Given a mean sea level Earth model (say a sphere or ellipsoid), there is a finite is line of sight range, H, from the antenna to the horizon. There can be no sea clutter from ranges beyond H. At any given time, there will be a range, r=h with 0<h<H, beyond which there is no detectable sea clutter return. When r>h, the average receiver output is the constant mean noise level, μ. On calm days with an antenna height of about 20 meters, we have experienced a value of h near 2 nm while the range to the horizon is more like H=10 nm. As weather gets increasingly rough, h can get considerably closer to H.
The function C(r) models the mean sea clutter level over the range interval [0, h] for a particular installation in a particular environment and a fixed radar mode. For all r>h, we assert that C(r)=μ. We take the following as axioms for our sea clutter voltage model as measured after the Log Amp of a LogFTC receiver.
1) C(r) is continuous over [0, ∞), and moreover, has a continuous second derivative over (0, ∞);
2) C(r)≧for all r;
3) C′(r)≦0 over (ε, ∞) for some small, positive ε;
4) For some h, 0<h<H, C″(r)>0(C(r) is convex (concave up)) over (ε′, h) for some nonnegative ε′;
5) C(r) is “maximally flat” at r=h;
6) With a=installed antenna height, C(r) restricted to the interval [a, h] is a cubic polynomial while for r>h, C(r)=μ, the constant mean noise level.
In Axiom 1), we have departed from established radar references by asserting the continuity of C(r) at the origin. Traditional radar signal modeling as a power ratio includes a term with a singularity at r=0 (r^{4 }in the denominator) and a null in the numerator (from the antenna gain pattern among other things). Our axiom says these combine to form a removable singularity.
Of course, a weaker version of Axiom 1, asserting only the continuity of C(r) over the compact interval, is enough to conclude that C(r) can be approximated uniformly well by polynomials over [0, h]. It really doesn't matter if we assert the smoothness of the α priori clutter model C(r) since we get smoothness from the polynomial fit.
Axiom 2 is an arbitrary choice of sign for the detected voltage and is dependent on the electronic circuits used in the radar. We have a choice to take C(r)>0 for all r or to take C(r)<0 for all r. We arbitrarily chose the former. There is no loss in the following by choosing C(r)<0, mutatis mutandis.
Axiom 3 is derived from the assumption of an ocean surface that looks the same to the radar everywhere. Then, the physics say the return from identical reflectors farther from the radar will provide weaker echoes to the receiver. Narrow antenna elevation patterns may cause sea clutter to initially increase, but once the receiver is sampling returns from the main antenna beam, the return will steadily decrease until it reaches the level of receiver noise or the range extends beyond the horizon.
Note that we insisted that the clutter model function decrease forever. There is no need to worry past the horizon. By preventing the modeling function from popping up after H, we eliminate certain forms of cubic polynomials from consideration.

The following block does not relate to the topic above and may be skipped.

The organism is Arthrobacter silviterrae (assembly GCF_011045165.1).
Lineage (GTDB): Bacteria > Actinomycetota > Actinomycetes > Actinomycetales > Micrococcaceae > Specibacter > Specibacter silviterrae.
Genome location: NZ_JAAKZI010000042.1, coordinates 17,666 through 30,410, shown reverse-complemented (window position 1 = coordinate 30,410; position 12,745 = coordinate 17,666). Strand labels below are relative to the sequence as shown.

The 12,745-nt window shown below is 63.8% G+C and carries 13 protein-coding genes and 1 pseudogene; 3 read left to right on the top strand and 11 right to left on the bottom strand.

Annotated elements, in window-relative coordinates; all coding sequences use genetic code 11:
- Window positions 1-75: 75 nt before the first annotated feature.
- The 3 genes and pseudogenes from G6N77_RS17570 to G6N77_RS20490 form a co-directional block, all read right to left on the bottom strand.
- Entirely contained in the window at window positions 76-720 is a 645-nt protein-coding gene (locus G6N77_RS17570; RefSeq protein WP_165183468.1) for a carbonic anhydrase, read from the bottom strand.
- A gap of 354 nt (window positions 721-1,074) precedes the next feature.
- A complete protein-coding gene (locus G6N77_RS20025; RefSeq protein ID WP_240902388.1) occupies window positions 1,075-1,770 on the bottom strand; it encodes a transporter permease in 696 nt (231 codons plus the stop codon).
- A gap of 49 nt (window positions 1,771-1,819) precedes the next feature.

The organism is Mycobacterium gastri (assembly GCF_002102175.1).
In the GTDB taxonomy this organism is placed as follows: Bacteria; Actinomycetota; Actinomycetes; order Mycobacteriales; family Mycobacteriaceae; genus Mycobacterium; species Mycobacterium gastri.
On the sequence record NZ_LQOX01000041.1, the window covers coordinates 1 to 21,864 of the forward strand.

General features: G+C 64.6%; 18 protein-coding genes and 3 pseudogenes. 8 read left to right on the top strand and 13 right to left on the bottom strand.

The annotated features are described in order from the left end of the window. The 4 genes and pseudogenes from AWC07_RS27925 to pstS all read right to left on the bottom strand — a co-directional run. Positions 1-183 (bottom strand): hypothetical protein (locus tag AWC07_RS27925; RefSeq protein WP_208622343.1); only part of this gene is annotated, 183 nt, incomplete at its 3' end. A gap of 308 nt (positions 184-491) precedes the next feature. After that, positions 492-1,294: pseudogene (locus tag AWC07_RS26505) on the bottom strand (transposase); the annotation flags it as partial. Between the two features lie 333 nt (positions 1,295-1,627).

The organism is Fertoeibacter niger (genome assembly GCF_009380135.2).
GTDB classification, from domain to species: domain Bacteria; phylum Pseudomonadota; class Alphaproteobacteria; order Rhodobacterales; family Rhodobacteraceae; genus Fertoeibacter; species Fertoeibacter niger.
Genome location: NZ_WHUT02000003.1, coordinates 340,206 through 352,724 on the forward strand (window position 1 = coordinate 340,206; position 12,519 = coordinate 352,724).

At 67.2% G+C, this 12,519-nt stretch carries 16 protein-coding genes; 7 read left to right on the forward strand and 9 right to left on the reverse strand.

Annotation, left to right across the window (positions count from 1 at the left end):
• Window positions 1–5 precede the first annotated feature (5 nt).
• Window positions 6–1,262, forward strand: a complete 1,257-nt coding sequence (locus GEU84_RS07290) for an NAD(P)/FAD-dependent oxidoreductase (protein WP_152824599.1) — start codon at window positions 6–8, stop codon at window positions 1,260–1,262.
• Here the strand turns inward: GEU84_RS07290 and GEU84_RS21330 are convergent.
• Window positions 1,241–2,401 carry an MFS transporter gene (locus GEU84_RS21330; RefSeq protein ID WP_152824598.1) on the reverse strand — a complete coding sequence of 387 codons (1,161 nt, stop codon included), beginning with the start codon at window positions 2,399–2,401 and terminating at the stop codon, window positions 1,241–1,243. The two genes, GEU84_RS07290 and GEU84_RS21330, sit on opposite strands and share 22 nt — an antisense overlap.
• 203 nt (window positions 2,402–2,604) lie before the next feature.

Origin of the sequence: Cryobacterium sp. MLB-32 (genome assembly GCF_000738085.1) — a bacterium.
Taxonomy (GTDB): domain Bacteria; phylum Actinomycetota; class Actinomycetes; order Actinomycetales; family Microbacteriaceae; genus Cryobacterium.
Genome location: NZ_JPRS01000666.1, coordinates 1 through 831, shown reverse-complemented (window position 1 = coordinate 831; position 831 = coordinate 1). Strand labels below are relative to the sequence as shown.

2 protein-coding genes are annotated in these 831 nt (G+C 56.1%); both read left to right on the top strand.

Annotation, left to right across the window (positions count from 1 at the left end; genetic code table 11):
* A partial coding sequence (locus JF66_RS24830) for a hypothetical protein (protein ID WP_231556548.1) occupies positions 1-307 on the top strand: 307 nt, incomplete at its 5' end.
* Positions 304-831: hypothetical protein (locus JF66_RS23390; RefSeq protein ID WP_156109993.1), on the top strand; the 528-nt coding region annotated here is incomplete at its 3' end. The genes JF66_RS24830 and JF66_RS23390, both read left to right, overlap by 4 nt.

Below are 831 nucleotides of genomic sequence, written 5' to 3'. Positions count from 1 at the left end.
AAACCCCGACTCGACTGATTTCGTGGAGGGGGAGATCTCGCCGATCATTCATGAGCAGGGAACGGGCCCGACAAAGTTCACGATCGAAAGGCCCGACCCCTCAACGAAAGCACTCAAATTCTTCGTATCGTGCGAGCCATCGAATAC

Axiom 4 is obvious from data and is in agreement with the established models based on the Radar Equation.
Axiom 5 is a geometrical assertion that C′(h)=C″(h)=0. This is not true for the models based on the radar equation because 1/r^{p }is never absolutely flat. But since h is quite large, the small, positive value of curvature of the range equation at r=h is not measurable within the ADC resolution of our radar.
Axiom 6 is based on the goodness of fit of cubic polynomials to our radar sea clutter data. At higher antenna installations (a>60 m) or in higher sea states (SS>>3), we have no basis for asserting Axiom 6. However, since classic models do not change their basic characteristics under these conditions, it is our expectation that extrapolation of cubic models under more extreme conditions will prove justified.
Having accepted that C(r) is a cubic polynomial satisfying Axioms 1 to 6, we can summarize a few elementary, albeit useful, conclusions.
Theorem. The cubic polynomial model C(r) for navigation radar sea clutter voltage is a cubic with a 3^{rd }order solution to the equation C(r)=μ:
Furthermore, in this representation, the three parameters, μ, ξ, and h are all nonnegative. The maximum range extent of sea clutter is represented by h, μ is the mean receiver noise level, and ξ=C(0) is the maximum clutter return.
Proof. As a cubic polynomial, the second derivative of C(r) is of first degree and has a single root. By axiom 5, we can write C″(r)=k(h−r) for some constant k, where k>0 by axiom 4. Thus, C′(r)=m−(k/2) (h−r)^{2}. Again by Axiom 5, m=0 and we reduce to C′(r)=(k/2) (h−r)^{2}. Integrating again, we get C(r)=n−(k/6) (h−r)^{3}. We also need μ=C(h)=n and ξ=C(0)=n−(k/6)h^{3}. That's enough to give C(r) the form of the theorem. It is straightforward to verify that this form of cubic satisfies all of the axioms as long as we agree to set C(r)=μ whenever we have r>h.
We now take the special form of cubic C(r) from our theorem as the model for the mean sea clutter's range profile. Radars can use either one of two approaches with C(r) for their STC. The first approach is to subtract Max{(C(r)−μ)0} from each PRI, truncating the results at 0 (or the mean noise level, μ).
Another option is to multiply each PRI by a constant times the reciprocal of C(r). The product of a perfect match between the PRI and C would then be a constant function in range, and a high pass filter (FTC) will eliminate it. One purpose of the constant is to properly scale the product to maintain the result in the dynamic range of the ADC, between 0 and 255 in our